Friday, February 22, 2008

Sunita Narain on the many ways we subsidize cars


She makes a convincing case in her Down To Earth editorial:

... The fact is that cars—small or big—are heavily subsidized. [...] The subsidy begins with the manufacture of cars. When we read about the Singur farmers’ struggle to stop government from acquiring their land for the Tata car factory we don’t join the dots. We don’t see this as the first big subsidy to motorization. The fact is, in Singur the manufacturer got cheap land, interest-free capital and perhaps other concessions ... The car owner (and I am one as well) pays a one-time road tax, which is between 0.5-5 per cent of the cost of the vehicle in most states.

But this is only one part of the subsidies to car owners—there is also the cost of regulating traffic; of installing traffic signals; the cost of building flyovers, overbridges and subways; the cost of pollution control measures; the cost of pollution to our health. Since cars take up over 75 per cent of the road space, even though they move less than 20 per cent of the people, it is obvious whom this expenditure benefits the most. [...] The subsidy bill does not end here. There is also the cost of parking, which we refuse to pay any or full cost for, and which the government refuses to impose.

The question is should we discount the price of motorization so that some (and maybe a few more) can drive a car or a two-wheeler? Or should we pay the real cost of our commute so that the government can invest in mobility for all? ...

There were people who insinuated that Narain's complaints about cars were directed at Tata Nano, the world's cheapest car that was unveiled last month. This is grossly unfair. The total cost of ownership of a car is something that she has been talking about for quite sometime (at least since December 2006); her organization has also studied the hidden parking subsidy -- a subsidy whose burden falls on everyone. These studies have also been given wide publicity by folks like Swaminathan Aiyar.

4 Comments:

  1. lekhni said...

    Abi,

    She makes a good point. but what about the many ways we subsidize/ incentivize autos? how they are allowed to get away with faulty meters and overcharge, defy all pollution norms?

    What about the many ways we make our roads unsafe for motorbikes and bicyclists? By having buses and water tankers that don't stop at red lights or have brakes that are perennially close to failing? By buses that are dangerously overcrowded? By trains that are noexistent in many cities, or are also overcrowded?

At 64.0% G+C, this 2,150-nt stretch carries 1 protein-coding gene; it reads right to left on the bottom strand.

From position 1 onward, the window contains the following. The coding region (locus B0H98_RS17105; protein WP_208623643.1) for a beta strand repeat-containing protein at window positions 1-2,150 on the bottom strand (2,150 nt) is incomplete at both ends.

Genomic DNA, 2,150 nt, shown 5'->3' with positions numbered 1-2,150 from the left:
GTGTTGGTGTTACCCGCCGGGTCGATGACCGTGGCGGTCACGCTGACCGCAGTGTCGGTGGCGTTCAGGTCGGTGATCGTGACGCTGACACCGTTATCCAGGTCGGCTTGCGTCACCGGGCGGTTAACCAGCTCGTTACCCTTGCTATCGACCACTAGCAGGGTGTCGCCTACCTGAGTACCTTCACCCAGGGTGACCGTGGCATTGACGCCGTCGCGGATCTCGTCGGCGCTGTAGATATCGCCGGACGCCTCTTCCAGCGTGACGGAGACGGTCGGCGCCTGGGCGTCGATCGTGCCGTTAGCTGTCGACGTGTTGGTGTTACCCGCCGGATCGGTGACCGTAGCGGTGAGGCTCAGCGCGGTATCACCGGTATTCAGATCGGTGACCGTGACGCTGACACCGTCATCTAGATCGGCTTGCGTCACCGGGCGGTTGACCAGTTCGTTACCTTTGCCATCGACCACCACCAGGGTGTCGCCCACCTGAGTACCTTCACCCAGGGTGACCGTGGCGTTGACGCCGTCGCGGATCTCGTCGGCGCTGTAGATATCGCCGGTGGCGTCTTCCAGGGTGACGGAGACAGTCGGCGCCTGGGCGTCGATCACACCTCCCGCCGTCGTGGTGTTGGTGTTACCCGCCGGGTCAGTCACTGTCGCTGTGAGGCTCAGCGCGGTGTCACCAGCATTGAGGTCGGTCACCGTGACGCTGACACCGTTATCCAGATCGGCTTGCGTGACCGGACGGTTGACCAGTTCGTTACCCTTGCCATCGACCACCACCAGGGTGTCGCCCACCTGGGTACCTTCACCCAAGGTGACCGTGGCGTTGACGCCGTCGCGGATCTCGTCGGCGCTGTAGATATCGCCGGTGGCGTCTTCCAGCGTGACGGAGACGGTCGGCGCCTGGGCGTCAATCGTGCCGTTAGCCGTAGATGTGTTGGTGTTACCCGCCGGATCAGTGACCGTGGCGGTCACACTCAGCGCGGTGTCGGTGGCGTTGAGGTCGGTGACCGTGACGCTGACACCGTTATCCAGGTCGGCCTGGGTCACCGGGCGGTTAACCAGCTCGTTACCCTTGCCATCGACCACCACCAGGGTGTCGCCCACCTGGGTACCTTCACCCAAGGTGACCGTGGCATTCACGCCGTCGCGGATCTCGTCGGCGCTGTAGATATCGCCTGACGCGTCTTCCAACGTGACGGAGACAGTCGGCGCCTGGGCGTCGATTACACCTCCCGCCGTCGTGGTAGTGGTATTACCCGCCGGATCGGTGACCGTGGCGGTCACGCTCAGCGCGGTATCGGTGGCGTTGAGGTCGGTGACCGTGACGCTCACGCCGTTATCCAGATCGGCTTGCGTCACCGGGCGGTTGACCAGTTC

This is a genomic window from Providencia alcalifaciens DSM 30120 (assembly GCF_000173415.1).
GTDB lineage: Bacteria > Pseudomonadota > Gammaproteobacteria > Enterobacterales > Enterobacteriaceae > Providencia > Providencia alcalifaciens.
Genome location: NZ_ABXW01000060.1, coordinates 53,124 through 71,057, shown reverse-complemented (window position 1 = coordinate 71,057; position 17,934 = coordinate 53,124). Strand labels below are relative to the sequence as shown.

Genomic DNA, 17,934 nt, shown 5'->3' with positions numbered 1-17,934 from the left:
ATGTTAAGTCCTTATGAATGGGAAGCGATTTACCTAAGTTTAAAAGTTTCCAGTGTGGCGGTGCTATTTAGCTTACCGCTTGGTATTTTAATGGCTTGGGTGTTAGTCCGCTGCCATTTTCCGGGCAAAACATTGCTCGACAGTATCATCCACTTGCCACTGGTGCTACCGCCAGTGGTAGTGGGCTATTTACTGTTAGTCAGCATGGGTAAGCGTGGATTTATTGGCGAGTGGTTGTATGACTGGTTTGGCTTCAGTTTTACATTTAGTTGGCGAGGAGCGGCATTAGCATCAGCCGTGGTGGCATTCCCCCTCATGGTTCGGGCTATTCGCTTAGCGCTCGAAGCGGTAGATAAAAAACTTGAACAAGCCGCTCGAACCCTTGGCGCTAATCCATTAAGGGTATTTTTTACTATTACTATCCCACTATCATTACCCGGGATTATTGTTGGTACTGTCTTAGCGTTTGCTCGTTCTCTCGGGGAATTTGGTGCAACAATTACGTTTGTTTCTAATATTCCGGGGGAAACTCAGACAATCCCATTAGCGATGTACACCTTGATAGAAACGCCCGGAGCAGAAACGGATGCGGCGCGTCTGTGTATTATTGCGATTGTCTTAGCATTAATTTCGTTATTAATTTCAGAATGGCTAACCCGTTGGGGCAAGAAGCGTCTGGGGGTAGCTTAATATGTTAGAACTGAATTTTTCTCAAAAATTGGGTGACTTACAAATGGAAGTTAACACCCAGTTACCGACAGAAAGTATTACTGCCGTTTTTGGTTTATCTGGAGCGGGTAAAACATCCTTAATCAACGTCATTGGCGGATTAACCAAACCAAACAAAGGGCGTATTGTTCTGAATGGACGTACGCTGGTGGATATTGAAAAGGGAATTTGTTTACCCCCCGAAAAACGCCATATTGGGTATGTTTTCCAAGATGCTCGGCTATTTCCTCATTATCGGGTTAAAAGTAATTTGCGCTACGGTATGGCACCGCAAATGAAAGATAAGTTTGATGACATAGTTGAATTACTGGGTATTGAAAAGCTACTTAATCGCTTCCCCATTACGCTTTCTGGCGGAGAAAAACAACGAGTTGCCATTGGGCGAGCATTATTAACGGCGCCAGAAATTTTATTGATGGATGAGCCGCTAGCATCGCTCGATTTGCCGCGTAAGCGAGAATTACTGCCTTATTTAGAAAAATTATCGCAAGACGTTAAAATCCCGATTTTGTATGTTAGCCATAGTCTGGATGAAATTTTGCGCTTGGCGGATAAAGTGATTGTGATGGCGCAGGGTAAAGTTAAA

If a family of four wants to travel, what is the safest alternative?

    I would consider the subsidies to cars the costs the government has to bear because of the poor infrastructure and the government's own bad rules.

  2. Abi said...

    Lekhni: Narain is not against an individual's choice to buy a car. Her complaint is about government's choices: a subsidy that make it easy to own one. And this is only a part of the argument; the other part argues strongly in favour of public transport, so that everyone gets to enjoy mobility, a bit of comfort and a lot of safety. This second part appears just briefly in the linked article when she bemoans how buses are subject to a whole bunch of levies, while the car owners pay so little. She does have an extended critique that I remember reading somewhere, but I am not able to find it online ...

  3. Dilip said...

    The government wants people to buy cars because it sees the car industry as important for the generation of jobs - that is also the reason why subsidies are offered for the construction of car plants. Sunita Narain's argument that you should raise car taxes will kill the car industry. The problem is not with owning them but with driving them for reasons of road space and pollution as she points out. So if there is a tax, indeed it ought not to be on car ownership but on driving during peak hours - anyone who enters a commercial area during peak hours may be forced to pay toll. While higher parking fees is certainly justified and will benefit the government, it is wrong to suggest that lower parking fees is the cause of traffic congestion. The amount of parking space being the same in both cases, they are just two different ways of rationing it, i.e., based on money or time. In the former case, some folks may choose other forms of transport to avoid paying the fee; in the latter instance, they will do the same in light of experience and anticipation of the fact that parking space will not be available at that time.

    As you have probably read, there has been a lot of discussion in the New York Times city blog regarding Mayor Bloomberg's efforts to alleviate traffic congestion (click here, here, here and here). It might be worthwhile considering and incorporating some of the suggestions made therein for Indian cities as well.

  4. nisha said...

    Sunita is right in her critique. Existings wrongs are no excuse for continuation of a wrong.